Entering the District 1-4A tournament as the No. 3 seeds, they quickly brushed off the program’s reputation for district shortcomings and rattled off back-to-back 3-1 victories over Pennsbury and Neshaminy before blanking No. 2 Lower Merion in the semifinals in overtime, 1-0 on Wenger’s game-winner.
The Bears pushed eventual District 1 and PIAA champion North Penn as much as anyone had in weeks in the district championship, but eventually lost 1-0.
Boyertown bounced back in the PIAA tournament with two wins — a 4-3 shootout with District 11’s Whitehall before trouncing District 3’s Palmyra 3-0 — but fell in penalty kicks to Central Bucks West in the state semifinals, a game short of reaching Hershey.
Making the deepest run the PAC has seen since Pottsgrove reaching the Class 2A final in 2008, and doing it concurrently with the PIAA champion Boyertown girls team, made for a momentous fall and a unifying season for the whole of Boyertown.
“It’s not only that we kept winning for ourselves, but our whole community as we kept going, us and the girls’ team side by side, it just brought everyone together,” Foskey said. “People who I would never have expected to come to a soccer game were showing out. It’s not even just about the winning. To keep playing and bringing everyone together was just awesome.”
The player endlessly calling his own name for every ball he attacked or shouting instructions to teammates on set pieces is a whole different person off the field.
“Outside of soccer I’m pretty shy and quiet,” Foskey said. “I don’t really know where it (vocal style) came from. But the second I get on the soccer field all of that just goes away. It feels natural, telling people what to do on the field. Especially being a center back, I feel like that helps the most being in the back and seeing where everyone is and making sure everything is controlled.”
“It’s the complete opposite of my personality. I’m just not like that at all. And then I step on a soccer field and everything switches.”
Everything switched in a much bigger way in Foskey’s life in April. His father, Bill, died unexpectedly on April 1 at age 54.
Bill Foskey didn’t come from a soccer background, but he was his son’s most vocal supporter.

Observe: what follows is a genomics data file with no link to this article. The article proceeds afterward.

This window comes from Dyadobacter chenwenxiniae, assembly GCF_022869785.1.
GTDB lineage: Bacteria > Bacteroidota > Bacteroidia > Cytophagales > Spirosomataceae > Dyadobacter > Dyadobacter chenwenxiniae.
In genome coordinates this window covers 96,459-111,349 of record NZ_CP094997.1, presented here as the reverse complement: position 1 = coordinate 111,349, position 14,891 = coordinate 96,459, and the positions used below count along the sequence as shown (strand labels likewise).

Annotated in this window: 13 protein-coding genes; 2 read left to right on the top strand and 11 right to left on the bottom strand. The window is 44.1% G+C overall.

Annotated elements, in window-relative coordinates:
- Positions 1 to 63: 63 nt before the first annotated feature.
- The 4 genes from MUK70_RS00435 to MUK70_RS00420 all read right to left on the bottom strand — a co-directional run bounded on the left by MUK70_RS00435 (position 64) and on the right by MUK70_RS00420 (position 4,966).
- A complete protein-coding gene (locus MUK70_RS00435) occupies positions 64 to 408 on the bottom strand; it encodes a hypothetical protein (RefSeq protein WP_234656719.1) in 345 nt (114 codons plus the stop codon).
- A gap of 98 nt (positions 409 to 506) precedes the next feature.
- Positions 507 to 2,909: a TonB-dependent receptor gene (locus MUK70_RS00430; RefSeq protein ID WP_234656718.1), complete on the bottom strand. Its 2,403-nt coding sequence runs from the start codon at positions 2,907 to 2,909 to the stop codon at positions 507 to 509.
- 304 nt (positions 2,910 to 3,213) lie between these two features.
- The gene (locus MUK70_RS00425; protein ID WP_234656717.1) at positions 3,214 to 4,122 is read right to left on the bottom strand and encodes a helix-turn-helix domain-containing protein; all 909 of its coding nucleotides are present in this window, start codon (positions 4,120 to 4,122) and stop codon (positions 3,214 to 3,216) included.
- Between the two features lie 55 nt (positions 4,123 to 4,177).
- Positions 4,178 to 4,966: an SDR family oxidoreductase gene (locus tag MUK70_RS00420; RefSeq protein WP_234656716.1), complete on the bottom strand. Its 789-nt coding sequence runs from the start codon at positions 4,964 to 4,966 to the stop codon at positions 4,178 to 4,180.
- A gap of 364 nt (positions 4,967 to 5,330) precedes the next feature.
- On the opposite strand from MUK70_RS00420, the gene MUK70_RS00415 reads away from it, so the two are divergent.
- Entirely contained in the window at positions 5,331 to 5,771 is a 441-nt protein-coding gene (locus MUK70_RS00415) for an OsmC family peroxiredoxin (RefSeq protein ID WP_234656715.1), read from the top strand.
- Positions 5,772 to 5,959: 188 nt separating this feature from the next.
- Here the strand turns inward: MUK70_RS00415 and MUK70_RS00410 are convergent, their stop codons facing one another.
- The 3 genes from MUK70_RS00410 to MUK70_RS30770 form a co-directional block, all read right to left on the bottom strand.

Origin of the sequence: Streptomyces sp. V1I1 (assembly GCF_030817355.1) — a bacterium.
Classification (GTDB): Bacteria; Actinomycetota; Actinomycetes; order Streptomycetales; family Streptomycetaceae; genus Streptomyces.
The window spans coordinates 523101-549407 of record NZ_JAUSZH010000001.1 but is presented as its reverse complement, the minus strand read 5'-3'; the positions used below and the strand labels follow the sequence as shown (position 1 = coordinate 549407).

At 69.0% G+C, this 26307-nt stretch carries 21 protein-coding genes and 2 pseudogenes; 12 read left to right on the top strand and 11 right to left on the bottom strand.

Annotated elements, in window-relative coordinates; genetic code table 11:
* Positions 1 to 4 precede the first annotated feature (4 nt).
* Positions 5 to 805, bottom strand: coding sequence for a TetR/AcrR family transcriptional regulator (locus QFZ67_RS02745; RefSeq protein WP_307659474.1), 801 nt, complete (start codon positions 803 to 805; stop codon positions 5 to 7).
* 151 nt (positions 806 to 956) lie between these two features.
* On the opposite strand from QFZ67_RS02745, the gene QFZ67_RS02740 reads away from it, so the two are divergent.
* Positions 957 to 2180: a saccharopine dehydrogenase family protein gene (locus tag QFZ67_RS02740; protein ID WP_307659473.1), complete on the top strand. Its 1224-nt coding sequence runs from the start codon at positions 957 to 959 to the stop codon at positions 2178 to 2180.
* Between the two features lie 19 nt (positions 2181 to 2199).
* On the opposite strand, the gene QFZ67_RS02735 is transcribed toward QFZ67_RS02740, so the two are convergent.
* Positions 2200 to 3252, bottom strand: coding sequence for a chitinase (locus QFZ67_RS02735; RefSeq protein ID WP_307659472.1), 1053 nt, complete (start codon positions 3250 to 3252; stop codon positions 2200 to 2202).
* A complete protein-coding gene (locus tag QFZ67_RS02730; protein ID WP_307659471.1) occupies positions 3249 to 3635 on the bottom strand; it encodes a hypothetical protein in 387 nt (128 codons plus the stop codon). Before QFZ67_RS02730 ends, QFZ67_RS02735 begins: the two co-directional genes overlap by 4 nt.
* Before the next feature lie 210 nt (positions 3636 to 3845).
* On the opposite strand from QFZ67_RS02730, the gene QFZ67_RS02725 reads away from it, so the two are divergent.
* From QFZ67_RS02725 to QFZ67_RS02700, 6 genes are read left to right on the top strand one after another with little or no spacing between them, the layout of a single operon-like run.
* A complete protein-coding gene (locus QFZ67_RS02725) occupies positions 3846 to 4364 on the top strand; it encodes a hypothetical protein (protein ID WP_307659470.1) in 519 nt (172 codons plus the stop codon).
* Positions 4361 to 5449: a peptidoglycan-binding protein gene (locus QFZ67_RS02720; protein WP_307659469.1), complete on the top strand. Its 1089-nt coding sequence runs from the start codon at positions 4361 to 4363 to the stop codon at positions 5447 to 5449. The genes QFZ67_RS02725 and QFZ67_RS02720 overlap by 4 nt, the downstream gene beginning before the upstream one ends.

“He was always loud on the sidelines. I loved it,” Ryan said. “He never sat in the bleachers, he never sat down. He’d always be standing, would go to the side I was defending on and he’d always be one of the loudest ones on the sideline.”
Bill Foskey placed great importance on strength training, which factored into Ryan withstanding the rigors of a deep postseason run.
“He was always really big about working out and strength, and not being afraid to run through the ball,” said Ryan, the oldest of Bill and Amy Foskey’s three sons. “One of the biggest things about (the importance he placed on) working out was in his mind when I was working out I wasn’t getting injured, the more strength I was building up was preventing injuries and I’ve kept that up all through this year.”
This season, his first without his father, Ryan set out to “keep him in my mind the whole way.”
“I have a bracelet we got when he passed because he donated a lot of his body parts to other people who could use them. And I’ve been wearing this every day since,” Ryan said. “I’m not allowed to wear it during the game, but every game I would go into the captain’s meeting with the ref and after I would take it off and I look at it every time. That’s really when I would think about him before the game.”
Ryan proudly wears the light green rubber bracelet that reads ‘Donate Life’, symbolizing his father’s contribution as an organ donor upon his death.
Bill Foskey probably already knew it, but he donated something else years before. His voice.